CHARLESTOWN MP Jodie Harrison has launched a scathing attack on a Newcastle builder accusing him of leaving five Hunter families out of pocket and with unfinished or "defect-riddled" homes.
Ms Harrison used parliamentary privilege on Thursday to lash Ben Geary, of BJG Builders, for leaving a string of defective work, failing to comply with rectification orders and placing "enormous pressure" and "financial strain" on his clients.
She also urged the government to "create the necessary protections" so homeowners can undertake the "big financial commitment" of building or renovating their homes "in good faith".
"In the Charlestown electorate two constituents have been left in the lurch after Ben Geary, of BJG Builders Pty Ltd, failed to complete work on their new home at Adamstown Heights to an acceptable standard and also inadequately carried out significant renovations on an existing home at Kahibah," she said.
"Just across the electorate border in Newcastle, three more families have also felt the financial sting and stress of doing business with this builder."
Without adequate regulation, there is no consumer confidence, she said.
"With so much at stake, it is important that regulations exist to protect consumers when things go wrong," Ms Harrison said.
She called on the Minister for Better Regulation, Kevin Anderson, to order an "urgent investigation into Ben Geary's BJG Builders to bring this matter to an end for these constituents, and to protect others who may unwittingly seek to engage his services".
According to Ms Harrison, an Adamstown Heights family's home was left with unsafe retaining walls, gas leaks, incomplete plumbing, and more than 100 building defects. The house does not have an occupancy certificate.
"At this property there are $90,000 worth of works outstanding and the cost of repairing the numerous defects will be in excess of $80,000," she said.
She then went on to detail a host of problems with another project in her electorate.
"Another of these homes where work was undertaken by Mr Geary has water running through its garage, causing damage to the property," she said. "Downpipes were not connected to stormwater drains, leading to the home's footings being undermined each time it rained. Work on this home began in 2018 and it remains damaged, incomplete and defective.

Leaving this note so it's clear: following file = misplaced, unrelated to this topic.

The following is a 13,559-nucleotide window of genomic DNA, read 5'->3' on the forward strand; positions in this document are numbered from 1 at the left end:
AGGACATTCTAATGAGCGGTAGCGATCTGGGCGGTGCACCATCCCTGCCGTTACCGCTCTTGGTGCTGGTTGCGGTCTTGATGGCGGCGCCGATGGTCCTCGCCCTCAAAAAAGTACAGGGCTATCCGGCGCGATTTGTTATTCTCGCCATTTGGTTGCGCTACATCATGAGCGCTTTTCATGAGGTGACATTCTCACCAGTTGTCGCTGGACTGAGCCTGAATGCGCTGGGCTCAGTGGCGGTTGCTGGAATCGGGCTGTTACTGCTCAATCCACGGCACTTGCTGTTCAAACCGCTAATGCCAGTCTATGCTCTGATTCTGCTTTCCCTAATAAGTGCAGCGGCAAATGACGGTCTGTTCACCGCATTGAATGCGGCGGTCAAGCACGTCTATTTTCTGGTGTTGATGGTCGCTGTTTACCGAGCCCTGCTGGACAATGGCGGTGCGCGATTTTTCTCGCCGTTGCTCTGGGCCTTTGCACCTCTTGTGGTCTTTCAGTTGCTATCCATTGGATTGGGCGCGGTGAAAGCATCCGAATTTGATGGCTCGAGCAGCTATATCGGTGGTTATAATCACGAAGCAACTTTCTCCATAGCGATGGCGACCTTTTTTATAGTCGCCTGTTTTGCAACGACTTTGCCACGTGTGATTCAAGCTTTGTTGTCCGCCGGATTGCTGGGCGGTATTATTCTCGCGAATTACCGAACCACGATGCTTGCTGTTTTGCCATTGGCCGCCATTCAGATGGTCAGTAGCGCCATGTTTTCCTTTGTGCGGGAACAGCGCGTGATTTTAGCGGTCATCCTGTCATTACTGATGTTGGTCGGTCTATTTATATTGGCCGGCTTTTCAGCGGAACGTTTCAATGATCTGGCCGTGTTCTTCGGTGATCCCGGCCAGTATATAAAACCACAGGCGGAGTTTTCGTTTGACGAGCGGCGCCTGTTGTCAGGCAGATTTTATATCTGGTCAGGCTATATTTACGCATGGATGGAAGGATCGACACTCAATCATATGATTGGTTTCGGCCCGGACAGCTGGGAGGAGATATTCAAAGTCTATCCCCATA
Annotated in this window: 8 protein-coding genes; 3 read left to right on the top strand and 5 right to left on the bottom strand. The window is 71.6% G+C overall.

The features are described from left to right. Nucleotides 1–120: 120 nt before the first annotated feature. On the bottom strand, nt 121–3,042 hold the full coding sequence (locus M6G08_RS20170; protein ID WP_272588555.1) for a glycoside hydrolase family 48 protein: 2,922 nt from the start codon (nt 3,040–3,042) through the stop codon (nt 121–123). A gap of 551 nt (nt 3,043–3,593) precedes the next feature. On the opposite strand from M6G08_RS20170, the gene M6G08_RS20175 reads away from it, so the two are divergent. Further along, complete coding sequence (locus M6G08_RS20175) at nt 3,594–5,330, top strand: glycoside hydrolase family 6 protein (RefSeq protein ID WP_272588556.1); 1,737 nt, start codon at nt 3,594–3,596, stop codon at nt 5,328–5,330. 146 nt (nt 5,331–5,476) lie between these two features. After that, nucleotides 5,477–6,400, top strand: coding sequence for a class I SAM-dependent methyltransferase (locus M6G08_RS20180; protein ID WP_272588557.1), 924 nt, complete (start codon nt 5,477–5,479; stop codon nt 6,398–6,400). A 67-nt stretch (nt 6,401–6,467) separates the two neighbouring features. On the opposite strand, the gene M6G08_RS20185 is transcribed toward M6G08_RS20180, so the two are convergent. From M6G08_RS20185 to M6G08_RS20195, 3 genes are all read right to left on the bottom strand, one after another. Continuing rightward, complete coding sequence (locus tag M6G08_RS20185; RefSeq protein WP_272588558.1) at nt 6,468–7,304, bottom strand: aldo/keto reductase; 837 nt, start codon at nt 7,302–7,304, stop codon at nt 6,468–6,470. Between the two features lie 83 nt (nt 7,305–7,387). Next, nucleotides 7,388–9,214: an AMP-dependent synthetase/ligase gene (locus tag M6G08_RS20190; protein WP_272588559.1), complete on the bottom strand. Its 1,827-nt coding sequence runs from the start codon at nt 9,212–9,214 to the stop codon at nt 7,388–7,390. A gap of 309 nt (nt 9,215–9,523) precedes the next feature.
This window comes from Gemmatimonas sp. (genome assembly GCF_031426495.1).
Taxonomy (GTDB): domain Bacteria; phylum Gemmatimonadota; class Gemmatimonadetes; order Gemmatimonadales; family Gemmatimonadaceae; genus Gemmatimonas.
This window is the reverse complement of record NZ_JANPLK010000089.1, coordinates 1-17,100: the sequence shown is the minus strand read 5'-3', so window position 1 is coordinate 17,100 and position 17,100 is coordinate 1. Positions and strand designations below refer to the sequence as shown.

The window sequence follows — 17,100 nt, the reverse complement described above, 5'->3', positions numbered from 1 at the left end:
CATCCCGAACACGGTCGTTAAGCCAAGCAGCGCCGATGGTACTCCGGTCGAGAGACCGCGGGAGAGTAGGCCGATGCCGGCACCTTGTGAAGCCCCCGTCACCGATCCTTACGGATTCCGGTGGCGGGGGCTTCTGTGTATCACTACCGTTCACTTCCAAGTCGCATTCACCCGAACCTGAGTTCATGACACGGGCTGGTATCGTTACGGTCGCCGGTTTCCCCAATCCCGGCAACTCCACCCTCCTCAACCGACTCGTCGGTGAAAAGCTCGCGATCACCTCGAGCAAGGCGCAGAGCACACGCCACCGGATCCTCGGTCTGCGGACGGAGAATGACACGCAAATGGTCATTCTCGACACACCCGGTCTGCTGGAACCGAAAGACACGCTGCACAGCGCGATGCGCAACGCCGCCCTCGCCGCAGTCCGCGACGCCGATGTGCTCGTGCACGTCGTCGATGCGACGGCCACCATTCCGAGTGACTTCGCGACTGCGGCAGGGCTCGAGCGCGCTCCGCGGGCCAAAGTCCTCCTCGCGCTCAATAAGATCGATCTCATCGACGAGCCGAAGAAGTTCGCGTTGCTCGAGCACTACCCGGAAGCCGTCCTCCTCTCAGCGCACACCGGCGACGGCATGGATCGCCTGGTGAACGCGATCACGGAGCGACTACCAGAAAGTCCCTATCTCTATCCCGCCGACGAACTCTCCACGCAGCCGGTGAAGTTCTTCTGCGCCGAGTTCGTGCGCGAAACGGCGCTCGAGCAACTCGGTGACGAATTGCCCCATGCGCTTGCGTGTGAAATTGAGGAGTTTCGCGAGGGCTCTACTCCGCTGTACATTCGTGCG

"To make matters worse, the owners have since discovered that Mr Geary had not taken out home warranty insurance."
According to Ms Harrison, another Newcastle family engaged Mr Geary in March 2018 for a 20-week build and the job is still not finished.
"Just around the corner, another family of five has been left devastated after engaging Mr Geary in March 2019 to build a new home," she said.
"They have been left with a home that has 17 building defects and has not been issued with an occupation certificate.
"They now face the prospect of spending tens of thousands of dollars in legal fees."
Mr Geary has been issued with several rectification orders by NSW Fair Trading.
"These orders have come and gone without the multiple defects found in each home being corrected," she said. "This builder has left these five families with defect-riddled homes, and together they are out of pocket many thousands of dollars."
Further, Ms Harrison detailed the strain the problems had placed on the families.
"There is no price that can be put on the stress that these families have had to endure. I have witnessed the enormous pressure they have been under and the financial strain they have had to bear as a result of engaging Mr Geary to build or renovate their family home.
"Yet, unbelievably, he still holds a builder's licence and is still free to work for other customers and operate as a builder in the lower Hunter."
A NSW Fair Trading spokesman confirmed it was investigating a number a complaints about Mr Geary.
"As the investigation is ongoing, no further comment can be made," he said.
Ms Harrison said Labor wanted to ensure people "are protected against unscrupulous builders".
Mr Geary disputed numerous allegations, including the cost and scale of defects.
He said there were three families involved, not five, and he was running a "small sole trader family business", not a company.
He claimed to be "not legally responsible" for fixing defects and said he had not taken money for works not completed.
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